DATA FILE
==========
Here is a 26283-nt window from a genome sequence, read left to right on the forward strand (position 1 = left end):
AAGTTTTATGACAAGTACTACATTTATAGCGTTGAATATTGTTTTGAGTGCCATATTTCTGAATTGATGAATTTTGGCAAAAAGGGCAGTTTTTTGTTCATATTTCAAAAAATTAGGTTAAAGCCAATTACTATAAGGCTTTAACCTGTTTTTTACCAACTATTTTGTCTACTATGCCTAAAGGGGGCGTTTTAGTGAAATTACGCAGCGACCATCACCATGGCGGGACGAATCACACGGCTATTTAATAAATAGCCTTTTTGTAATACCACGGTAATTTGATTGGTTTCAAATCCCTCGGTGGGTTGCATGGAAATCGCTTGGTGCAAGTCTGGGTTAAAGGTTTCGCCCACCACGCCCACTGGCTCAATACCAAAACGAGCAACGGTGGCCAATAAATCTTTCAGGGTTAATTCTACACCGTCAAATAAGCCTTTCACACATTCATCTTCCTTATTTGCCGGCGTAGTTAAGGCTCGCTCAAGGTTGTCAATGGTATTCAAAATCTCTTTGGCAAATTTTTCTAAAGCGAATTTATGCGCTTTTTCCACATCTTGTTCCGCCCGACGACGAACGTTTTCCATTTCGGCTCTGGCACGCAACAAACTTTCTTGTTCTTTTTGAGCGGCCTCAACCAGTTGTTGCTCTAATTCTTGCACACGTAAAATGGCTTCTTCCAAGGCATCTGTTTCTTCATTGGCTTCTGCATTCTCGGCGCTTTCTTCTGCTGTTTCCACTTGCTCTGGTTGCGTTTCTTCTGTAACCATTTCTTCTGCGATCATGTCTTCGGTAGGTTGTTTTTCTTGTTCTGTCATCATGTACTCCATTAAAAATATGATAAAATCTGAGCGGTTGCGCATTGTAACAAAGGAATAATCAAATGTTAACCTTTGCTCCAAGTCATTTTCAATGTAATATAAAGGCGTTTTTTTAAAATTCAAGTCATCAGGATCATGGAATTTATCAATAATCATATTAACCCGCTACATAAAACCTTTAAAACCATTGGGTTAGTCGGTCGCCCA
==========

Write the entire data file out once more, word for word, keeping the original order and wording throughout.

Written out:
Here is a 26283-nt window from a genome sequence, read left to right on the forward strand (position 1 = left end):
AAGTTTTATGACAAGTACTACATTTATAGCGTTGAATATTGTTTTGAGTGCCATATTTCTGAATTGATGAATTTTGGCAAAAAGGGCAGTTTTTTGTTCATATTTCAAAAAATTAGGTTAAAGCCAATTACTATAAGGCTTTAACCTGTTTTTTACCAACTATTTTGTCTACTATGCCTAAAGGGGGCGTTTTAGTGAAATTACGCAGCGACCATCACCATGGCGGGACGAATCACACGGCTATTTAATAAATAGCCTTTTTGTAATACCACGGTAATTTGATTGGTTTCAAATCCCTCGGTGGGTTGCATGGAAATCGCTTGGTGCAAGTCTGGGTTAAAGGTTTCGCCCACCACGCCCACTGGCTCAATACCAAAACGAGCAACGGTGGCCAATAAATCTTTCAGGGTTAATTCTACACCGTCAAATAAGCCTTTCACACATTCATCTTCCTTATTTGCCGGCGTAGTTAAGGCTCGCTCAAGGTTGTCAATGGTATTCAAAATCTCTTTGGCAAATTTTTCTAAAGCGAATTTATGCGCTTTTTCCACATCTTGTTCCGCCCGACGACGAACGTTTTCCATTTCGGCTCTGGCACGCAACAAACTTTCTTGTTCTTTTTGAGCGGCCTCAACCAGTTGTTGCTCTAATTCTTGCACACGTAAAATGGCTTCTTCCAAGGCATCTGTTTCTTCATTGGCTTCTGCATTCTCGGCGCTTTCTTCTGCTGTTTCCACTTGCTCTGGTTGCGTTTCTTCTGTAACCATTTCTTCTGCGATCATGTCTTCGGTAGGTTGTTTTTCTTGTTCTGTCATCATGTACTCCATTAAAAATATGATAAAATCTGAGCGGTTGCGCATTGTAACAAAGGAATAATCAAATGTTAACCTTTGCTCCAAGTCATTTTCAATGTAATATAAAGGCGTTTTTTTAAAATTCAAGTCATCAGGATCATGGAATTTATCAATAATCATATTAACCCGCTACATAAAACCTTTAAAACCATTGGGTTAGTCGGTCGCCCA